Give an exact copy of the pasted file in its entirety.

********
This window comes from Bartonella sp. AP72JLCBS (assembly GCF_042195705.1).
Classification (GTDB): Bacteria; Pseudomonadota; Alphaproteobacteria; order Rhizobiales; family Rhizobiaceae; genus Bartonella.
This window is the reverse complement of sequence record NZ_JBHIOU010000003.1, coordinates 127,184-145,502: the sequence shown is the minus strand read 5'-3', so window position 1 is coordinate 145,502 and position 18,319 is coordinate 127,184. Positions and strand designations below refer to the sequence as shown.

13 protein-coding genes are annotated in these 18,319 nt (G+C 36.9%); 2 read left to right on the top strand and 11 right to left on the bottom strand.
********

This window comes from Bartonella sp. AP72JLCBS (assembly GCF_042195705.1).
Classification (GTDB): Bacteria; Pseudomonadota; Alphaproteobacteria; order Rhizobiales; family Rhizobiaceae; genus Bartonella.
This window is the reverse complement of sequence record NZ_JBHIOU010000003.1, coordinates 127,184-145,502: the sequence shown is the minus strand read 5'-3', so window position 1 is coordinate 145,502 and position 18,319 is coordinate 127,184. Positions and strand designations below refer to the sequence as shown.

13 protein-coding genes are annotated in these 18,319 nt (G+C 36.9%); 2 read left to right on the top strand and 11 right to left on the bottom strand.